If you were asked to picture the average working woman in the 1950s or early 1960s, chances are you would picture a secretary -- think Mad Men's Joan or Miss Moneypenny from the Bond films. Asked to picture the average working woman today -- the day Hillary Clinton steps down as Secretary of State and a month before Facebook COO Sheryl Sandberg's memoir hits bookshelves -- and you would probably come up with something a little different.
According to the U.S. Census, however, the most common job for women today remains the same as 60 years ago. Between 2006 and 2010, about 4 million people in the United States worked as "secretaries and administrative assistants" -- and 96 percent of them were women.
This skewed gender ratio made sense in the 1950s when fewer career options were open to women and when under 10 percent of women didn't have college degrees. But today, with women earning more graduate degrees than men, why don't the demographic of secretary positions reflect this increased gender parity?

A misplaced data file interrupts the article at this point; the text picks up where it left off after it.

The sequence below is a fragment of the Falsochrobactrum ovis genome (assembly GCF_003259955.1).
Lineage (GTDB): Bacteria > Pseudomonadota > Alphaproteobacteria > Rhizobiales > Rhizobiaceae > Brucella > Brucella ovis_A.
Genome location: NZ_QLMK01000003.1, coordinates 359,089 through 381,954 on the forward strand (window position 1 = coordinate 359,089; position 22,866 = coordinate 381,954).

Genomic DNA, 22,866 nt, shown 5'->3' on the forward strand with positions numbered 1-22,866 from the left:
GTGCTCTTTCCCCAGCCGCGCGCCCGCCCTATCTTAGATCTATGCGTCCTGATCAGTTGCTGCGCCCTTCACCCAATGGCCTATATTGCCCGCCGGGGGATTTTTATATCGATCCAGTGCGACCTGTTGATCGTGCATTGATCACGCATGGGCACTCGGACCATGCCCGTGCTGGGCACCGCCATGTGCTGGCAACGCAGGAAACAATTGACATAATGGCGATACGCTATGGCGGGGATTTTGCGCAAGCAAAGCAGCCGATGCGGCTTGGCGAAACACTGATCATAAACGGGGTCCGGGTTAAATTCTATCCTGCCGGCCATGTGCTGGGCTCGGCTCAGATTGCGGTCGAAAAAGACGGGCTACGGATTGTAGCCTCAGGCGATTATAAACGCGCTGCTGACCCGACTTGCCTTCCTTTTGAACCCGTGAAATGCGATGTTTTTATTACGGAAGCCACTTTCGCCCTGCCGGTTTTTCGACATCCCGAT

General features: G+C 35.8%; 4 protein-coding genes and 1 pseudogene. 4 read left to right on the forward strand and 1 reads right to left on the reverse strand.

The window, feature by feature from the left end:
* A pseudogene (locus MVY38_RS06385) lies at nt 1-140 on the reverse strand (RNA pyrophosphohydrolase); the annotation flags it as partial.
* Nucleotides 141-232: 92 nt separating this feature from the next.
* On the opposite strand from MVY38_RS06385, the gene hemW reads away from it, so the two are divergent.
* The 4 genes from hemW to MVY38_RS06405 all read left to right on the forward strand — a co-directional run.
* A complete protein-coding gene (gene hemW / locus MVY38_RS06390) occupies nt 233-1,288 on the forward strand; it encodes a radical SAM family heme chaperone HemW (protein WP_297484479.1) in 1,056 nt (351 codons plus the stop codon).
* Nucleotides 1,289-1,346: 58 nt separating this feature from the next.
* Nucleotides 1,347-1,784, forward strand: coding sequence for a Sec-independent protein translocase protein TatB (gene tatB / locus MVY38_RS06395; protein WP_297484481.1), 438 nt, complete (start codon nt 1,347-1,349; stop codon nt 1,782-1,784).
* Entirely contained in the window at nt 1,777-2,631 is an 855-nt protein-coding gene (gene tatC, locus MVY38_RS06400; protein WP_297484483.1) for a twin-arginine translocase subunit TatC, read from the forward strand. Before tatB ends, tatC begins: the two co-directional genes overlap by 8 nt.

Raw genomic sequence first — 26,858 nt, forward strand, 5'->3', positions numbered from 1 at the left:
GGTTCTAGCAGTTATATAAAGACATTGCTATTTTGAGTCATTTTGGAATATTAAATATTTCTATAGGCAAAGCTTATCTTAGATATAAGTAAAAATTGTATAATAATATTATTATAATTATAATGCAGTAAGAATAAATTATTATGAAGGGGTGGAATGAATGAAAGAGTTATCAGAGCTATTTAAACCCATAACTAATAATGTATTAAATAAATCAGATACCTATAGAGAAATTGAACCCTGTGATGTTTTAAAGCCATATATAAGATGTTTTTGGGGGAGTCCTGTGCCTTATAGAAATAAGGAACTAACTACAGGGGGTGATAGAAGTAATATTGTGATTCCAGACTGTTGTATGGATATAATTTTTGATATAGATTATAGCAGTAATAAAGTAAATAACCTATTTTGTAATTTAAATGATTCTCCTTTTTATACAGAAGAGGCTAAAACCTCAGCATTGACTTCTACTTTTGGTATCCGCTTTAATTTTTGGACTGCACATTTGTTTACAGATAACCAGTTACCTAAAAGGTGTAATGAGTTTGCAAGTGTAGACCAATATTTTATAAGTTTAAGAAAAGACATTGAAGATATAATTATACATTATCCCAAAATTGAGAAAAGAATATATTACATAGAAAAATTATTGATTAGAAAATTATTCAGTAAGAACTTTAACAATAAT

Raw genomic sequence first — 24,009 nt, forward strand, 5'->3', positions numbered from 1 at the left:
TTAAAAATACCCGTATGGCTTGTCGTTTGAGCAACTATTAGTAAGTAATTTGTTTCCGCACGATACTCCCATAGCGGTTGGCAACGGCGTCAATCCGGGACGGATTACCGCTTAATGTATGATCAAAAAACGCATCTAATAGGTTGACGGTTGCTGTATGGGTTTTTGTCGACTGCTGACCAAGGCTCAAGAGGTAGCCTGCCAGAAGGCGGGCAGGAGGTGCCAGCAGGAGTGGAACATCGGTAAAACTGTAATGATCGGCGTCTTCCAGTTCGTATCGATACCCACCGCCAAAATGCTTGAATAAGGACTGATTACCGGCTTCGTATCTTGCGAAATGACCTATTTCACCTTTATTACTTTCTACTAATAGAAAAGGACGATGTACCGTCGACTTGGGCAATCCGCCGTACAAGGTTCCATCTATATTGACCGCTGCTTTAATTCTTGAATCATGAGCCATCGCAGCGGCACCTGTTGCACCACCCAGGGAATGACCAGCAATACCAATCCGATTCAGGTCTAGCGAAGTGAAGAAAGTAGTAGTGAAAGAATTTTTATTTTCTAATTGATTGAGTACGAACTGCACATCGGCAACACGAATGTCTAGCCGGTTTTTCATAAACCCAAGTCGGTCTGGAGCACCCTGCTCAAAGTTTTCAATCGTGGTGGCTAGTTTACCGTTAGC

Dana Greenberg, Associate Professor of Organizational Behavior at Babson College, told Yahoo! Shine that "young women, women reentering the workforce, and women in career transitions [are] still getting the advice that the best entry into a field is through an administrative position." She added that, "We would never tell a 21-year-old male college grad that the way into a job is to start in an administrative position. But we're still, unfortunately, in this country, still stereotyping it as a fashionable place for women to start."
The position of secretary may have stayed steady as the most popular job for women, but the way we discuss and value the work secretaries to has changed for the better. In the early 1970s, impacted by the feminist movement, workplaces began changing the title of "secretary" to "administrative assistant," thereby giving the job a greater sense of professional gravitas. "Increasingly women in the 1970s were demanding the opportunity to be treated as equals. All of a sudden you have fewer secretaries and more executive assistants," Ray Weikal, spokesman for the International Association of Administrative Professionals, told CNN.
The trend shows no sign of abating with the labor department predicting a 12 percent growth in the number of administrative assistants between 2010 and 2020.
Does this news surprise you or is it predictable? Let us know in the comments.
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